Monday, February 24, 2014

The Weekly MUSE: Locomotives

Steam Locomotive
Photo by: Vestman

Last week we talked about Harriet Tubman and the Underground Railroad. This secret system of paths and stations helped Tubman free hundreds of African American slaves!

This week we are going to take a look at the not-so-secret railroad. In particular we are going to look at this railroad’s giant IRON HORSES we call LOCOMOTIVES!

All, aboard, Creative Writers! We’ve found our MUSE!

Unlike Harriet Tubman’s Underground Railroad, it’s NO secret when a 200 ton locomotive chugs down the railway. These beasts make no effort to roll through town silently.

Take a look at a steam locomotive in action below!

Like I mentioned above, what you just saw was a STEAM locomotive. The engine of this locomotive is powered by steam.

Here is how it works. In most steam engines, coal is fed to a boiler that heats water to make steam. This steam creates pressure, which is used to PUSH the pistons. The pistons PUSH and PULL the rods that make the wheels move, making the classic “chugga-chugga” sound.

How did I learn this? I read Brian Floca’s new book called LOCOMOTIVE. This book just won the Caldecott Medal for best illustrations.

George Stephenson  (1781-1848)

After further research, I learned that the first steam locomotive was invented by George Stephenson of Great Britain in 1820’s.

Stephenson's Rocket Train (first steam locomotive)

Locomotives were first used to transport coal from the coal mines. Later, locomotives were used to power passenger trains.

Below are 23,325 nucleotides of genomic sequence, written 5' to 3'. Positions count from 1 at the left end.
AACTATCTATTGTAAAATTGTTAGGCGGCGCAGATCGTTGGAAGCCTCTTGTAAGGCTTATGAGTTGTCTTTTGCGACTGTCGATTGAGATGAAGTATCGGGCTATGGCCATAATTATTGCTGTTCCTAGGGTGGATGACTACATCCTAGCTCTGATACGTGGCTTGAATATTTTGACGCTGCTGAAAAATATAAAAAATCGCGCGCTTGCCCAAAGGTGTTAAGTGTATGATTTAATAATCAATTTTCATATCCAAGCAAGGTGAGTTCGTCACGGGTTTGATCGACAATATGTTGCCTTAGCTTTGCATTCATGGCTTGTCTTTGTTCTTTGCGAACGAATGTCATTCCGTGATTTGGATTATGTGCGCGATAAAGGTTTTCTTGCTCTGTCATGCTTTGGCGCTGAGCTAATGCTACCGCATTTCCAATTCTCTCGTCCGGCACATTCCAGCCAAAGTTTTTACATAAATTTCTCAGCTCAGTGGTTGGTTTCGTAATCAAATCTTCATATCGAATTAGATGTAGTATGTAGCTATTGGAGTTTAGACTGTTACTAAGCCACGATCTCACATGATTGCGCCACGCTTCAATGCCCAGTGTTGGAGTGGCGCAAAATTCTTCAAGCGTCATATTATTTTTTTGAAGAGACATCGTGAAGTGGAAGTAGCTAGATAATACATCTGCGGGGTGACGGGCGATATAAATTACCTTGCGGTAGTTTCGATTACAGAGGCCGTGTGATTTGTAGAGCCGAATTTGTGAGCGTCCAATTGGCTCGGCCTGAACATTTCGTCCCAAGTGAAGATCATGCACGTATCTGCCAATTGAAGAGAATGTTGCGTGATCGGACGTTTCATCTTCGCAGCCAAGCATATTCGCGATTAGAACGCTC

Pretty soon, traveling by train would become the most popular form of transportation. And this would last until the 1950’s and 60’s when it became popular to travel by AIRPLANE!

Diesel Locomotive
Photo by: Seth J.

Today, locomotives still exist, but most are powered by diesel fuel. These locomotives are still used to transport people across the country, but most are used to transport cargo.

Before I send you on your way to create your own fascinating stories about locomotives, can you think of any stories where locomotives are the MUSE?

What about this one???

That movie clip came from the POLAR EXPRESS. As you can see, the conductor is the captain of the train. The engineer takes the orders.

With this new knowledge, what kind of story could you write? Maybe these what if questions will help you get started.

WHAT IF your main character was a kid and the youngest conductor on the railroad?

WHAT IF you your story’s setting was on a train powered by a steam locomotive? What if the main characters were not human?

WHAT IF the locomotive in your story was not taking the passengers to a normal destination like Seattle or Chicago? Instead, this locomotive was taking passengers to a magical place like Hogwarts or the North Pole. Use these destinations as examples, but create your own.

The possibilities are endless, and please leave your own what if questions in the comment section below. I’d love to see what you come up with.

So, grab a pencil and a piece of paper, and let’s begin. With your imagination, we can go anywhere. I look forward to seeing where you take us.

With Imagination,

Professor Watermelon

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